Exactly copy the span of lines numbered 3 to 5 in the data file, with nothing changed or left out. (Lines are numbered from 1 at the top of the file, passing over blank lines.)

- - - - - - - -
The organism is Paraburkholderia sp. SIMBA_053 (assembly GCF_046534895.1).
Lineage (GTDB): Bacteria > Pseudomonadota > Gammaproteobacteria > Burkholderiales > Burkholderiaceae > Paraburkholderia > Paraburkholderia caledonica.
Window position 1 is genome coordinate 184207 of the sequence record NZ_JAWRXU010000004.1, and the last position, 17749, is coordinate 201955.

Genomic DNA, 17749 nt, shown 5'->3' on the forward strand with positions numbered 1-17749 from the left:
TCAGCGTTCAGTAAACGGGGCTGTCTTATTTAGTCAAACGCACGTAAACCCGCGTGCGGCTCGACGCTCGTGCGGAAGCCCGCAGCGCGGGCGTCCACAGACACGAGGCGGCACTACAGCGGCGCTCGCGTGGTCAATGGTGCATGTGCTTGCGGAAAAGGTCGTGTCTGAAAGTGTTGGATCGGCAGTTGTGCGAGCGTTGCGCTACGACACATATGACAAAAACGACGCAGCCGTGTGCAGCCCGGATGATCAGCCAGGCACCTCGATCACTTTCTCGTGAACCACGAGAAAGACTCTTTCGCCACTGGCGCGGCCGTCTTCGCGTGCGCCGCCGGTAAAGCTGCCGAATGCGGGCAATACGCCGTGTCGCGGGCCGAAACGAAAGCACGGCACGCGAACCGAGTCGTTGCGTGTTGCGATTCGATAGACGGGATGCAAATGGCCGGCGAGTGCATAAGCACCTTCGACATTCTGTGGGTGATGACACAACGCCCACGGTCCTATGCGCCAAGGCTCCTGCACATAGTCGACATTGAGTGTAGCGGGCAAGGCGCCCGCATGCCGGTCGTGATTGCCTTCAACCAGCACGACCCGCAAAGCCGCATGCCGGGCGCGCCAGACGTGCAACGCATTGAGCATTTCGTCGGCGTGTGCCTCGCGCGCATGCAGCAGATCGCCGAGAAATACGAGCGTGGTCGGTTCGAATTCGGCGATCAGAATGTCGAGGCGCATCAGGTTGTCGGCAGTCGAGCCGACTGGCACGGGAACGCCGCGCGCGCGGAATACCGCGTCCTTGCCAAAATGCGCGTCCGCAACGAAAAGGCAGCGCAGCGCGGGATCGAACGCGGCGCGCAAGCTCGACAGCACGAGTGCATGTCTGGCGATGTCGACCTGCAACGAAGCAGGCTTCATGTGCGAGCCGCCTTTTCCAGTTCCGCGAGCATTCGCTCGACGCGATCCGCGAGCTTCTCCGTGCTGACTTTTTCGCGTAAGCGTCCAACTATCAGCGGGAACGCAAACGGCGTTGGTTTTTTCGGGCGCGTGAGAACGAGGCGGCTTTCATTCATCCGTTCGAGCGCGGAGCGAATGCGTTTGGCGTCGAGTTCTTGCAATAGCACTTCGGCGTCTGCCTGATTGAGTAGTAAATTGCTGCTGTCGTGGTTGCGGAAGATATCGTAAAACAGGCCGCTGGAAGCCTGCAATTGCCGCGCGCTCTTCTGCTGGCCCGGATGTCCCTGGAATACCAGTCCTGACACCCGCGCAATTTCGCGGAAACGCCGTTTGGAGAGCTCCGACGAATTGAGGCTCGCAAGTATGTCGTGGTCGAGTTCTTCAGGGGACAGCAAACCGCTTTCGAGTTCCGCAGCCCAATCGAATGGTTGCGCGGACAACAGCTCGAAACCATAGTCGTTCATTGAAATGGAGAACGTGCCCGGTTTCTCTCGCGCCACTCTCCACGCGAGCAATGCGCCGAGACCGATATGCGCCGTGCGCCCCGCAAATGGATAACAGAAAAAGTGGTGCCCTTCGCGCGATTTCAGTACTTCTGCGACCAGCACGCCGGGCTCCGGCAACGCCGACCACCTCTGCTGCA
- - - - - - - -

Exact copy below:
Window position 1 is genome coordinate 184207 of the sequence record NZ_JAWRXU010000004.1, and the last position, 17749, is coordinate 201955.

Genomic DNA, 17749 nt, shown 5'->3' on the forward strand with positions numbered 1-17749 from the left:
TCAGCGTTCAGTAAACGGGGCTGTCTTATTTAGTCAAACGCACGTAAACCCGCGTGCGGCTCGACGCTCGTGCGGAAGCCCGCAGCGCGGGCGTCCACAGACACGAGGCGGCACTACAGCGGCGCTCGCGTGGTCAATGGTGCATGTGCTTGCGGAAAAGGTCGTGTCTGAAAGTGTTGGATCGGCAGTTGTGCGAGCGTTGCGCTACGACACATATGACAAAAACGACGCAGCCGTGTGCAGCCCGGATGATCAGCCAGGCACCTCGATCACTTTCTCGTGAACCACGAGAAAGACTCTTTCGCCACTGGCGCGGCCGTCTTCGCGTGCGCCGCCGGTAAAGCTGCCGAATGCGGGCAATACGCCGTGTCGCGGGCCGAAACGAAAGCACGGCACGCGAACCGAGTCGTTGCGTGTTGCGATTCGATAGACGGGATGCAAATGGCCGGCGAGTGCATAAGCACCTTCGACATTCTGTGGGTGATGACACAACGCCCACGGTCCTATGCGCCAAGGCTCCTGCACATAGTCGACATTGAGTGTAGCGGGCAAGGCGCCCGCATGCCGGTCGTGATTGCCTTCAACCAGCACGACCCGCAAAGCCGCATGCCGGGCGCGCCAGACGTGCAACGCATTGAGCATTTCGTCGGCGTGTGCCTCGCGCGCATGCAGCAGATCGCCGAGAAATACGAGCGTGGTCGGTTCGAATTCGGCGATCAGAATGTCGAGGCGCATCAGGTTGTCGGCAGTCGAGCCGACTGGCACGGGAACGCCGCGCGCGCGGAATACCGCGTCCTTGCCAAAATGCGCGTCCGCAACGAAAAGGCAGCGCAGCGCGGGATCGAACGCGGCGCGCAAGCTCGACAGCACGAGTGCATGTCTGGCGATGTCGACCTGCAACGAAGCAGGCTTCATGTGCGAGCCGCCTTTTCCAGTTCCGCGAGCATTCGCTCGACGCGATCCGCGAGCTTCTCCGTGCTGACTTTTTCGCGTAAGCGTCCAACTATCAGCGGGAACGCAAACGGCGTTGGTTTTTTCGGGCGCGTGAGAACGAGGCGGCTTTCATTCATCCGTTCGAGCGCGGAGCGAATGCGTTTGGCGTCGAGTTCTTGCAATAGCACTTCGGCGTCTGCCTGATTGAGTAGTAAATTGCTGCTGTCGTGGTTGCGGAAGATATCGTAAAACAGGCCGCTGGAAGCCTGCAATTGCCGCGCGCTCTTCTGCTGGCCCGGATGTCCCTGGAATACCAGTCCTGACACCCGCGCAATTTCGCGGAAACGCCGTTTGGAGAGCTCCGACGAATTGAGGCTCGCAAGTATGTCGTGGTCGAGTTCTTCAGGGGACAGCAAACCGCTTTCGAGTTCCGCAGCCCAATCGAATGGTTGCGCGGACAACAGCTCGAAACCATAGTCGTTCATTGAAATGGAGAACGTGCCCGGTTTCTCTCGCGCCACTCTCCACGCGAGCAATGCGCCGAGACCGATATGCGCCGTGCGCCCCGCAAATGGATAACAGAAAAAGTGGTGCCCTTCGCGCGATTTCAGTACTTCTGCGACCAGCACGCCGGGCTCCGGCAACGCCGACCACCTCTGCTGCA